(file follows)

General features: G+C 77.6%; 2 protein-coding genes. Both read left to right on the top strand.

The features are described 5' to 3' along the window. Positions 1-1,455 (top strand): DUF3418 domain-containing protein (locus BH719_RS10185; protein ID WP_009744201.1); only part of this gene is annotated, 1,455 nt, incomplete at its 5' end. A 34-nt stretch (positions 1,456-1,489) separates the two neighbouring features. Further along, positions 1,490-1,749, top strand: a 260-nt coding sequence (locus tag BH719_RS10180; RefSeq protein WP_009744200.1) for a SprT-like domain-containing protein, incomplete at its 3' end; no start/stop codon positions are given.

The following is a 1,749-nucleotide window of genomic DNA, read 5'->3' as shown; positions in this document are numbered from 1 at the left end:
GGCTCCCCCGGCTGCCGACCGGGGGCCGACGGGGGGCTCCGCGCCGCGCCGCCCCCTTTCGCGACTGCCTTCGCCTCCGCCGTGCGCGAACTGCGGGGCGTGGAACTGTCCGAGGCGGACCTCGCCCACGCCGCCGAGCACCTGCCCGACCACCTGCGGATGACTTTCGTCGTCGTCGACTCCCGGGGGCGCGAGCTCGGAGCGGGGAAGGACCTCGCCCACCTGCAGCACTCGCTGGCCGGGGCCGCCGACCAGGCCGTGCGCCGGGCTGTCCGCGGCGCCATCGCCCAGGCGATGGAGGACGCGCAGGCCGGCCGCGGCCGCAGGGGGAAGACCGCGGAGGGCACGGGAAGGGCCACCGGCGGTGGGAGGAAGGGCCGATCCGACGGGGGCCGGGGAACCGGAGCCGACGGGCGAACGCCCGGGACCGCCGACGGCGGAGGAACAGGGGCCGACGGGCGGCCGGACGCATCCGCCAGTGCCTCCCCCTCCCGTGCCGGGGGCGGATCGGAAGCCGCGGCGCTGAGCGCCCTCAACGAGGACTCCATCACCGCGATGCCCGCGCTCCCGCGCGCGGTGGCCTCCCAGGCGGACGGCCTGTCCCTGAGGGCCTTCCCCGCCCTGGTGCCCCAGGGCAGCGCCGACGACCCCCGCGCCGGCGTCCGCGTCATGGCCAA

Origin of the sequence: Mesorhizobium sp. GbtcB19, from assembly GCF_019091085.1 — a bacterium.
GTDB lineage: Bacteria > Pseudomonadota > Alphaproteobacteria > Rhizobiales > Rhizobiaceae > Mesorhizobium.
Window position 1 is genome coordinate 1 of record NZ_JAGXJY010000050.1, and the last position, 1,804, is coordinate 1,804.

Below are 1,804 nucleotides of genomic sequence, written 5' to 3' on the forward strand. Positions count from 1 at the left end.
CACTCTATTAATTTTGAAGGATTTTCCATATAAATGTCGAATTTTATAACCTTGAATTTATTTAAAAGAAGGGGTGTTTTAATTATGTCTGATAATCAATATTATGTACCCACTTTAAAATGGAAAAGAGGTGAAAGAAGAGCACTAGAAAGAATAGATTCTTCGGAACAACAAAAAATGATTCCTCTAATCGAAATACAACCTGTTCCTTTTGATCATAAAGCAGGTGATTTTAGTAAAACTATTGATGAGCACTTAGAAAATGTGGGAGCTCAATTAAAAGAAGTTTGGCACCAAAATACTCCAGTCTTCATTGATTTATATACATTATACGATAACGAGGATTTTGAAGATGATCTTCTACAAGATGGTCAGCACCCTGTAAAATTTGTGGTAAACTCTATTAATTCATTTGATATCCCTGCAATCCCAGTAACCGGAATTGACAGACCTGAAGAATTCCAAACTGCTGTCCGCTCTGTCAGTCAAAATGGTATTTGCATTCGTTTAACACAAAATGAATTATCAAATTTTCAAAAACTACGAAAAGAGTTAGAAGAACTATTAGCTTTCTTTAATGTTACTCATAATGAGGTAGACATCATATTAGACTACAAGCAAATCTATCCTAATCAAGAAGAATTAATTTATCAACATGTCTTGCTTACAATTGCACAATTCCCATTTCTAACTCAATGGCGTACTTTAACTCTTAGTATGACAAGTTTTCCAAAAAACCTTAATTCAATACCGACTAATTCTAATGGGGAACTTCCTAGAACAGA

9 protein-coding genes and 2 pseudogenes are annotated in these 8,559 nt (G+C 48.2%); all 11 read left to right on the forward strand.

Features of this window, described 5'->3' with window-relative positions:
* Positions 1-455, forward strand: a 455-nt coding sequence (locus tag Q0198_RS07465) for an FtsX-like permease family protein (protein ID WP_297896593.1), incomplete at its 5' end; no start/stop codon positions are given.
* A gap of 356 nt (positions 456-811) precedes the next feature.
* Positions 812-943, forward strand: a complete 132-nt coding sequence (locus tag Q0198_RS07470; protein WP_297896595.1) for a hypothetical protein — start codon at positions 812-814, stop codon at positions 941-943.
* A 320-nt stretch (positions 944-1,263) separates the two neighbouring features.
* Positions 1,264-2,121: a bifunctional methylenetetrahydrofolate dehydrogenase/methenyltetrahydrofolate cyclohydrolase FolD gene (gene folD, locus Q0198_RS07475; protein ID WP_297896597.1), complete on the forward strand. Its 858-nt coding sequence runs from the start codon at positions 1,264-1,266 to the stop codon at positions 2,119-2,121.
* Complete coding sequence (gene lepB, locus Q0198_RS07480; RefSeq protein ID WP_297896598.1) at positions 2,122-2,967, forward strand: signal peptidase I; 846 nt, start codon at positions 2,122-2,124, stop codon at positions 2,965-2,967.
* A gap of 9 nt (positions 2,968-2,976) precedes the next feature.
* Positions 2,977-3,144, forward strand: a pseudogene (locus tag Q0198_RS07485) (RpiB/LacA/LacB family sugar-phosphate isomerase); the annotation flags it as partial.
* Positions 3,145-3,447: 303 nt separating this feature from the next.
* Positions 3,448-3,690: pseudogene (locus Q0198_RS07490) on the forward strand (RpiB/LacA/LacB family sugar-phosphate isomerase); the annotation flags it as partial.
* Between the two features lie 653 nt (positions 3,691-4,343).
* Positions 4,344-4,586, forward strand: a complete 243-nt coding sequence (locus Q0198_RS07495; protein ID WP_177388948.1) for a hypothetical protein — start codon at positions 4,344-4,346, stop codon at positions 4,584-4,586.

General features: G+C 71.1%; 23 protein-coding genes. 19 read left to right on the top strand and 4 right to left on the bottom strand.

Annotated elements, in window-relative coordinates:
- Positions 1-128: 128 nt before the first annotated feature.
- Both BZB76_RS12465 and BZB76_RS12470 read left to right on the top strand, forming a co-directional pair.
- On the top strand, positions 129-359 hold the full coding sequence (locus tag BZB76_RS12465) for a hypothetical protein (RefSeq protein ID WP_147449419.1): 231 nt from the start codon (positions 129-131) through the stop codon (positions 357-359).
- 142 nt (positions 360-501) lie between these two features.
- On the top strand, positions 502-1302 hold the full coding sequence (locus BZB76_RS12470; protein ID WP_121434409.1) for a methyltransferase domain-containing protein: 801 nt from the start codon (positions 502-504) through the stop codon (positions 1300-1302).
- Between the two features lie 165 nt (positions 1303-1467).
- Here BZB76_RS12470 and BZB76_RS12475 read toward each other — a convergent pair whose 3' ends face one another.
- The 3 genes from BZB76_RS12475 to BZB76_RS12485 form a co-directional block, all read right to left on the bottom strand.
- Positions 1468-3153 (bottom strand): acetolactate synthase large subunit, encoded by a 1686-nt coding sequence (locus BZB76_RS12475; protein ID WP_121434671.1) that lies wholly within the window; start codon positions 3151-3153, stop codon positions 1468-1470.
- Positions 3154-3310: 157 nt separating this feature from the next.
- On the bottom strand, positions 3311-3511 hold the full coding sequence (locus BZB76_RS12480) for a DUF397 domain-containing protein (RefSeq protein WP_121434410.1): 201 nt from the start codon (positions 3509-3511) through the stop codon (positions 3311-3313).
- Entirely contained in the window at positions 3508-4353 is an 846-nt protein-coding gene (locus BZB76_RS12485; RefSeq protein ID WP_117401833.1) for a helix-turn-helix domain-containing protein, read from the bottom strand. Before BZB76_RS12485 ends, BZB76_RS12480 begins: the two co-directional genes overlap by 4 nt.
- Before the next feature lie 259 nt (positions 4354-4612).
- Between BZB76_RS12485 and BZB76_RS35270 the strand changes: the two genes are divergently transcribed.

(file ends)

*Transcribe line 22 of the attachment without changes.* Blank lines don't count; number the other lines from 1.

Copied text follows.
* Between the two features lie 653 nt (positions 3,691-4,343).